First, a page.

South Africa’s Debra Roberts, co-chair of a working group for the IPCC ongoing sixth scientific assessment report and the first female co-chair from Africa, said the panel's work showed tackling climate change required all of society to respond.

"Women have different lived experiences and views on the problems and solutions," she said.

"We need to hear those voices if we are to be able to identify context-relevant solutions from the scientific literature. There is no one-size-fits-all," she added.

Over the IPCC's three decades of operation, there have only been three female co-chairs, two of them on the current report, she noted. “We have a long way to go still,” Ms. Roberts told the Thomson Reuters Foundation in a telephone interview.

Energy priorities

Women also need to be involved in the practical design of climate solutions, such as expanding off-grid solar power and clean cooking, which can reduce drudgery and minimize health issues linked to pollution, said agricultural experts.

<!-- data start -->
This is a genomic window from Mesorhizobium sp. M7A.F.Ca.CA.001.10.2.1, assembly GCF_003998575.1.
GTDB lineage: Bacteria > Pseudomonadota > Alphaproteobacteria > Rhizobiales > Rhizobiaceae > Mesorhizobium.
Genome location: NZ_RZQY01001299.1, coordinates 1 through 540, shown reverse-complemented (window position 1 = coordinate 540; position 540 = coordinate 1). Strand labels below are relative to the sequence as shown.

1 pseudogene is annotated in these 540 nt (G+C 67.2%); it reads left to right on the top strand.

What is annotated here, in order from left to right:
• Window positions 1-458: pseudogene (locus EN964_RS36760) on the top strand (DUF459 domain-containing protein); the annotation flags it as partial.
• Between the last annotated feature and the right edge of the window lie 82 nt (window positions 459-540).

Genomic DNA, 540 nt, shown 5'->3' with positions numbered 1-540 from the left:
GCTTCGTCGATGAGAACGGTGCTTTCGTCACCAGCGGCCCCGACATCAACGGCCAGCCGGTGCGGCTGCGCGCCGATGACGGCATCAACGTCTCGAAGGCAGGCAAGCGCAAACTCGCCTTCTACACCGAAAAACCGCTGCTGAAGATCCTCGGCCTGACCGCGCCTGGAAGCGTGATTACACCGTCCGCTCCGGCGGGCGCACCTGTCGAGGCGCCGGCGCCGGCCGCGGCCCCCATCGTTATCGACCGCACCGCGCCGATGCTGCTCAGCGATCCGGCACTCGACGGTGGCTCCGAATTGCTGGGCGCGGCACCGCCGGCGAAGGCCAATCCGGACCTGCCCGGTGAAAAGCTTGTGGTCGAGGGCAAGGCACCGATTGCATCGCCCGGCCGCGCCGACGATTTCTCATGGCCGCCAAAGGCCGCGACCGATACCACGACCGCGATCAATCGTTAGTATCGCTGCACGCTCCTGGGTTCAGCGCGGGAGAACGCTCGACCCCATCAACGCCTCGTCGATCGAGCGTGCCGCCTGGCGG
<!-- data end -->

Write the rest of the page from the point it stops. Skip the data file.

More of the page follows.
As forest loss and climate change make resources scarcer, women have to go longer distances to gather fuel-wood, which puts additional pressure on their time, health, and personal security, said Katrin Glatzel, a research fellow at the International Food Policy Research Institute in Dakar, Senegal.

In Mali, a public-private partnership has provided 1.6 million people with more efficient stoves, reducing pollution by half compared to a traditional three-stone fire, she said.

Ms. Glatzel said it was important to include and empower female scientists and farmers in the switch to cleaner, modern energy, so that their concerns could be addressed.

A 2019 survey by charity Practical Action in rural Togo found women prioritized energy for pumping drinking water and processing crops, while men favored mobile-phone charging and heating water for washing, she said.

In northern Benin, meanwhile, a solar-powered drip irrigation system means a cooperative of 45 women now fetches water once or twice a week rather than daily, she added.

Bringing women on board with technological innovation for rural energy services is key "to ensure that end products meet their needs and those of their families," she said.

This story was reported by the Thomson Reuters Foundation.